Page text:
Rhodes Valley Fort & DUP Cabin

A Fertile Valley
Early settlers of the Kamas area or Rhodes Valley, as it was then known, were not the 1st to recognize the value of the fertile valley. It was also vital grazing habitat for the deer, elk and other animals that Native Americans depended upon to survive. Local Indian tribes had long used the area for hunting and were naturally reluctant to lose it.

By 1866, relations had become tense and the settlers built a fort for protection. The fort, built of logs, was 30 rods square with walls 16 feet high and gates on the east and west walls. Upwards of 47 families have been reported living inside the fort. Sarah Ellen Neibaur O’Driscoll remembered 27 families living there when she and her husband John arrived in June 1869.
Rhodes Valley Fort and DUP Cabin
Settler & Native American Confrontations
Though there were some confrontations between Indians and whites in Summit County, it seems these incidents were the exception, not the rule. The following story appears in the Rhodes Valley DUP book “Kamas Valley: Pearls of the Past.”

The Indians made a raid on the settlers horses and an Indian boy was captured, taken to the fort and chained. When the chains were removed the next morning, the boy escaped but was shot in the hand by one of the settlers. He was able, however, to rejoin his tribe on the Weber River. After several days, a large group of Indians returned to the fort and demanded food in payment for the injury. After receiving a beef and other supplies and feasting with the settlers, they returned to their tribe.

Uintah Indian Reservation
The establishment of the Uintah Indian Reservation in the Uinta Basin in 1861 and a series of Indian treaties beginning with the Spanish Fork treaty of 1865, moved most Indians away from the towns and villages. White settlers abandoned the Rhodes Valley Fort in 1870 and surveyed the surrounding land. Dividing it into lots, they created the new town of Kamas.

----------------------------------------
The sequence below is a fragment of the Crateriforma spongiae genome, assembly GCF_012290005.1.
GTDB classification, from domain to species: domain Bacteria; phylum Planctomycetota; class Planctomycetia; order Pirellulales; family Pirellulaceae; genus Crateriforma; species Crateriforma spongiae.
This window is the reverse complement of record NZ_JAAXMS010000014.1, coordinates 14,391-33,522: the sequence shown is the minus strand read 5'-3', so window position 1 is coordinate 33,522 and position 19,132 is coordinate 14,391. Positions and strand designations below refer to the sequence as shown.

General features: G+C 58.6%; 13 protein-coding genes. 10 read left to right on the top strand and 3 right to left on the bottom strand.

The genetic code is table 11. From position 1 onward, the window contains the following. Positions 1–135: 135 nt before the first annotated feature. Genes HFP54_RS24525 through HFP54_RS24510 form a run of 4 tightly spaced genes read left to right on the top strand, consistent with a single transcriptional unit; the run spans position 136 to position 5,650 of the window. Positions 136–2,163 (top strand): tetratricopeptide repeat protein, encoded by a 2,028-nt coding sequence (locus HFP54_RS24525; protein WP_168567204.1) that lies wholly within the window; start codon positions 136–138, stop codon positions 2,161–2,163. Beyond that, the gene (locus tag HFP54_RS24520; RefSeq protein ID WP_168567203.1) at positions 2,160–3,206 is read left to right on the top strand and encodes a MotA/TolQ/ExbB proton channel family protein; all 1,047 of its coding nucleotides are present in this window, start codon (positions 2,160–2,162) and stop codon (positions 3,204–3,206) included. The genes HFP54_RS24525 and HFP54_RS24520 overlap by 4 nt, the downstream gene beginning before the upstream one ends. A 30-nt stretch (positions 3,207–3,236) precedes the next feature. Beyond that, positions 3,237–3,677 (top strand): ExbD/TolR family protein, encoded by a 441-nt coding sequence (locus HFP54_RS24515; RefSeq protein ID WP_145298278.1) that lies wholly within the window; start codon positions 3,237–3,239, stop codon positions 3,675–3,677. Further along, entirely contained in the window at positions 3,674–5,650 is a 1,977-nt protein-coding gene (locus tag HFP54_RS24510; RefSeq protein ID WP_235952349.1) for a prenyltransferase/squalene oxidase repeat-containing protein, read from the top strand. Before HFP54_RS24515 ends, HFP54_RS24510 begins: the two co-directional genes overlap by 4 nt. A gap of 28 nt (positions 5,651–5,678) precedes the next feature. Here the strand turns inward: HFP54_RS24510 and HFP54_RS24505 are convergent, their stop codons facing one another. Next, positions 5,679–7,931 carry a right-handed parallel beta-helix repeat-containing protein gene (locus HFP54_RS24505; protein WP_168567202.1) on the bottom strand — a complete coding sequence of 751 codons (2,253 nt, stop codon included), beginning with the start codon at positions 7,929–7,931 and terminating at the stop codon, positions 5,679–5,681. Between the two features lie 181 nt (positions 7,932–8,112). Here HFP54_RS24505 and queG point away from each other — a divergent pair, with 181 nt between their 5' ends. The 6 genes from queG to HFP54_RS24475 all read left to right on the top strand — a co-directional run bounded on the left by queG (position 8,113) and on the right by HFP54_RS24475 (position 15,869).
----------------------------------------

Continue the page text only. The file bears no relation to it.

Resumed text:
Daughters of Utah Pioneers
Sixty-seven years later another log building appeared on the site. The Rhodes Valley camp of the Daughters of Utah Pioneers (DUP) erected a relic hall to house their collection of pioneer artifacts. On April 25, 1933, Mercy Amelia Pack Sargent, a granddaughter of John Pack, 1 of Kamas founding fathers, called a meeting of other Mormon pioneer descendants.

The Rhodes Valley DUP charter members consisted of:
  • Angeline Turnbow Simpson
  • Edna Ellen Beard Taylor
  • Eleanor Mariah Carpenter Holt
  • Elva Woolstenhulme Lambert
  • Inez Ann Pack Hoyt
  • Jemima Jane Lewis Pace
  • Kara Young Cheney
  • Laura Eleanor Pack Blazzard
  • Mary Ann Burbidge
  • Mary Elizabeth Scott Pack
  • Olivia Frances Anderson Lambert
  • Ruth Daralla Burbidge King
  • Sarah Ellen Neibaur O’Driscoll
  • Zoa Sarah Burbidge Williams
1st DUP Meeting
That 1st meeting on May 10, 1933, was a veritable who’s who of Summit County pioneer’s descendants. Edna Beard Taylor was daughter of George Beard, well known Coalville photographer and artist. Sarah Ellen Neibaur O’Driscoll, probably the oldest woman present, had moved from Salt Lake City in 1869, after her sister Birtha’s husband Levi Pangburn had died.

Sarah and husband John O’Driscoll took over the couple’s Kamas property including “an old wagon, a pair of small ponies, one cow and one acre of wheat.” In 1897, Inez Pack Hoyt had married John Hoyt, son of Hoytsville founder Samuel Hoyt. John served 4 years as Summit County Commissioner and was a partner in establishing the Kamas State Bank.

The new DUP camp flourished and in just 4 years built their own cabin. It stands today on the site of the original fort and inside is housed a scale model depicting the fort’s layout.

By Sandra Morrison
Located: Corner of 100 West and Center